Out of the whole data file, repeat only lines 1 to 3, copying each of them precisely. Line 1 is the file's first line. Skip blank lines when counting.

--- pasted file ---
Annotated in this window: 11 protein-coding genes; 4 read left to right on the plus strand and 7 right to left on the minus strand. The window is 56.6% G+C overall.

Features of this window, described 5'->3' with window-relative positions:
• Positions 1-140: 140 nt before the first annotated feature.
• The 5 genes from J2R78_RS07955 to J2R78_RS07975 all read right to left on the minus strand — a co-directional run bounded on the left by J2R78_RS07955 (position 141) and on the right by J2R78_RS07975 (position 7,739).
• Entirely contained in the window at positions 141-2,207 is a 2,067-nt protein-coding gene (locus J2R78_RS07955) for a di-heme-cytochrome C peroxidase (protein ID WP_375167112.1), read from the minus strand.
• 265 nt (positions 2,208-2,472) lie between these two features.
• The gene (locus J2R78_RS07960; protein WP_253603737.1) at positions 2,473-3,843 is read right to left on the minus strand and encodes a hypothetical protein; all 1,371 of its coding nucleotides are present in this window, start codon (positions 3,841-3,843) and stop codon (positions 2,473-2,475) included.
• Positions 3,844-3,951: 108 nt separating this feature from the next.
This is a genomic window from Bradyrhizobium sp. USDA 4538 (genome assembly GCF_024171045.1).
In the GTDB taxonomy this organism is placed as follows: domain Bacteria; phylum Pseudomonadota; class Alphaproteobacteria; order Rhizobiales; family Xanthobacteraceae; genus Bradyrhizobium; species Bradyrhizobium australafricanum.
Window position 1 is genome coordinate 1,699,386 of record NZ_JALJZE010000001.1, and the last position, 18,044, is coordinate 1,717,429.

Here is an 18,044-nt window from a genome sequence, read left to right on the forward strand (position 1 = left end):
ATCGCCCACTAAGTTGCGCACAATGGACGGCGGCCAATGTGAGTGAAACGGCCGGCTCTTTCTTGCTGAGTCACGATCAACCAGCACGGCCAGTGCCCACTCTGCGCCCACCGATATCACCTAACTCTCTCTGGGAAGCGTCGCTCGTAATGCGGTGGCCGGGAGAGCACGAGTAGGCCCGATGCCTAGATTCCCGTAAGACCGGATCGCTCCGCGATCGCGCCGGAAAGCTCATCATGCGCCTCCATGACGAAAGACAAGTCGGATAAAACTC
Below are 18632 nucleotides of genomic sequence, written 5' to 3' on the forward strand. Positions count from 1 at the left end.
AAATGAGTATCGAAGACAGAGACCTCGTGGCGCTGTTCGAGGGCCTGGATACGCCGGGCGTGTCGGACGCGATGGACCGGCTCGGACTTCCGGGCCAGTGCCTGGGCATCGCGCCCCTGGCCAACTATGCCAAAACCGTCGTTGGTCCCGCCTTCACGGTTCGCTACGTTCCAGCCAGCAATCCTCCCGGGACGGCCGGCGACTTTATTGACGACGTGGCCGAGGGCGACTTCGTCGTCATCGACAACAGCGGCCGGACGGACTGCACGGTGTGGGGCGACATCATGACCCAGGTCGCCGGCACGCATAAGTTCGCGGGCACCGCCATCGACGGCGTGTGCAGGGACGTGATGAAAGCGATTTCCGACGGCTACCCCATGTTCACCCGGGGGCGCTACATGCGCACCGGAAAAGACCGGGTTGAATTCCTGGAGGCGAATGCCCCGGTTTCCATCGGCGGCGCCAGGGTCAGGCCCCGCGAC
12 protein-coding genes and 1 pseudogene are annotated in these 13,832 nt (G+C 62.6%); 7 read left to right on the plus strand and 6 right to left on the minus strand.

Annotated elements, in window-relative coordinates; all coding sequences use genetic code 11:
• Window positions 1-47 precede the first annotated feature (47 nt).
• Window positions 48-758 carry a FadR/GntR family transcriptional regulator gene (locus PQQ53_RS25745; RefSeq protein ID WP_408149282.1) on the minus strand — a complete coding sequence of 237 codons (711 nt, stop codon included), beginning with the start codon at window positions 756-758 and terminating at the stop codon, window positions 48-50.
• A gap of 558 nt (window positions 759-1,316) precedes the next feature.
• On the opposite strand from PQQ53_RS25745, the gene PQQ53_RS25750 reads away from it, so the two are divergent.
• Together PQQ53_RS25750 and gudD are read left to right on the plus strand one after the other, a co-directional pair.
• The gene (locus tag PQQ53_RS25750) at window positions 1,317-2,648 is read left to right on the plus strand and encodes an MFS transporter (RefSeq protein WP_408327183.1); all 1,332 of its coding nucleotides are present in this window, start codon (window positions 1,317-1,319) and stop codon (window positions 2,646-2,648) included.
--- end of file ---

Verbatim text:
Annotated in this window: 11 protein-coding genes; 4 read left to right on the plus strand and 7 right to left on the minus strand. The window is 56.6% G+C overall.

Features of this window, described 5'->3' with window-relative positions:
• Positions 1-140: 140 nt before the first annotated feature.